it had a pleasant aspect to me, for here I
found my messmates. The number of the
band had been reduced by the absence of
some on account of sickness, and of one mem-
ber, John Simmons, who had been wounded
and sent back to a hospital in Chattanooga,
where he finally died of his wound.

This Simmons was something of a character
in his way, and deserves more than passing
mention. As we mingled so much, there
came in time to each of us some nickname.
That for John did not arrive until we came to
Tennessee, and had done what all Northern
boys do during their first autumn in the
South — tasted green persimmons. The re-
semblance of the name, and his own pecu-


liarly acrid disposition, made the result a
foregone conclusion, and he was known from
that time as "P^r-Simmons." But, as might
have been expected, this did not sweeten his
temper at all, and he remained the same.

Yet there was much more to the gray-
haired man of Napoleonic features than this
aggravating and combative personality which
never tired of holding up to scorn and con-
tempt what, with the keenest of satire, he
termed "T'e A-m^r-ican soldier, who talks
United States!" The sarcastic reference to
a boastful nation which is without even a
national language was only one of the many
thrusts of his rapier-like wit, which none of
us were quite nimble enough to parry. He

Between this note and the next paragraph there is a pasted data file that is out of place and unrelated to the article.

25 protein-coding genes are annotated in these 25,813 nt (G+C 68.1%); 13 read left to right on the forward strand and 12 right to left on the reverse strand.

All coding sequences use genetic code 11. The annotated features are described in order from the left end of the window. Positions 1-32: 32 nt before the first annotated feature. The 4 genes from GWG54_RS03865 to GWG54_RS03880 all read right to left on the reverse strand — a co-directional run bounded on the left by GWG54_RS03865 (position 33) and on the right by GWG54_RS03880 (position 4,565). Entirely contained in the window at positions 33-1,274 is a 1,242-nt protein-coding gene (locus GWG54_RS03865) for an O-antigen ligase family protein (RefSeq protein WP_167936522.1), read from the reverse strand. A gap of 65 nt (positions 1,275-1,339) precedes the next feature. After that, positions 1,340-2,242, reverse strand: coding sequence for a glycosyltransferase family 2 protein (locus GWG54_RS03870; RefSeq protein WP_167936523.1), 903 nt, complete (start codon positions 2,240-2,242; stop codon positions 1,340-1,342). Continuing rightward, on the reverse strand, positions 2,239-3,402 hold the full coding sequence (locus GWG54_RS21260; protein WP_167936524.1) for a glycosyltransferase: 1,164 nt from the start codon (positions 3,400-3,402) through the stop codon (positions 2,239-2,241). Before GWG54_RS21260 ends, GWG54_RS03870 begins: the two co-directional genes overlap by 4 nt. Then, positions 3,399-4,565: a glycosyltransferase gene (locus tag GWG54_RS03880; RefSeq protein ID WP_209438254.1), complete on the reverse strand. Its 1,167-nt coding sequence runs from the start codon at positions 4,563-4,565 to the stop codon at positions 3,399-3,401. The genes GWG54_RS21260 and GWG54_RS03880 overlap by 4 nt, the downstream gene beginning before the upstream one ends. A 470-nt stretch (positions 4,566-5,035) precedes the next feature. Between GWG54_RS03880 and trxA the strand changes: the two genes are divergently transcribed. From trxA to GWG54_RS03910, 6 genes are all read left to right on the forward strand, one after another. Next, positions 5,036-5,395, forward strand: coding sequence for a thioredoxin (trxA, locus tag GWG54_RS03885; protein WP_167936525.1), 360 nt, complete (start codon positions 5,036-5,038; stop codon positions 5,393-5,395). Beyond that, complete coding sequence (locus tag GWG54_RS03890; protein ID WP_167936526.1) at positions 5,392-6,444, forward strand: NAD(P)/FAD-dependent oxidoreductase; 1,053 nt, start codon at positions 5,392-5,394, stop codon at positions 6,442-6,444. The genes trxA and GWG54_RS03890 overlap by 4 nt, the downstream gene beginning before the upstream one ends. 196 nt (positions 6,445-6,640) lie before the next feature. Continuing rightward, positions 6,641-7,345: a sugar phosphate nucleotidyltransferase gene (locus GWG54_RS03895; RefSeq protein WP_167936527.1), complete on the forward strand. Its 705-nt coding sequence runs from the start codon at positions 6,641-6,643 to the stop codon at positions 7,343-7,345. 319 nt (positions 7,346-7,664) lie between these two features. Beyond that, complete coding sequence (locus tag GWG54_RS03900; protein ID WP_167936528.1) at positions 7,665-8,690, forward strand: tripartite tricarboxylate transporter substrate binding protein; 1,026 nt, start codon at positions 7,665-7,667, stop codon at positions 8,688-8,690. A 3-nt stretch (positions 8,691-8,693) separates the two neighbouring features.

rarely more than tasted of spirits, but one
day he had taken enough to break down his
habitual reserve in regard to his own history,
and he told me the story of his life.

He was born in Normandy, France, and I
judged from various things he told me in
connection with his family that they were
of good means and position. He attended a
German university, and while there became
involved in some affair that ended in a duel.
Opening his clothing he showed me the long
sword-scar on his breast, which indicated


that the matter was something more than the
fiasco that such affairs at German universities
usually are. The duel had resulted in a break
with his family, and after various adventures
he had finally drifted into the French army.
Eventually he enlisted in our regular army
as a musician, where he served a long term of
years; for lack of something better to do, I
judge, for his education was not complete
and thorough enough to be worth much as a

When he joined us in Baltimore he was
about forty-five years of age, and his com-
parative failure in life, notwithstanding un-
doubted natural talents, easily accounted
for the pessimistic sharpness of his tongue.
There is nothing like confidence to win
friendship, and from that time there was a
bond between us that he did not have with
the other boys, for I readily discovered that
underneath all the sharpness of language
there was a fund of generosity only lacking
opportunity for development. I was very
sorry that he had not fallen to my care when
he was wounded.

We learned afterward of his experience at
the hospital. He was told that it would be
necessary to amputate his leg in order to


save his life. But life had already proved
a disappointment, and this offer of being
passed on into old age, a cripple dependent
on charity, was rejected with impatience;
and, as he was permitted to make his choice,
he died a few weeks later.

Despite all the asperity of his tongue, the
memory of his friendship abides with me
still ; but I doubt whether his real name was

Soon after our arrival in Atlanta, Hood,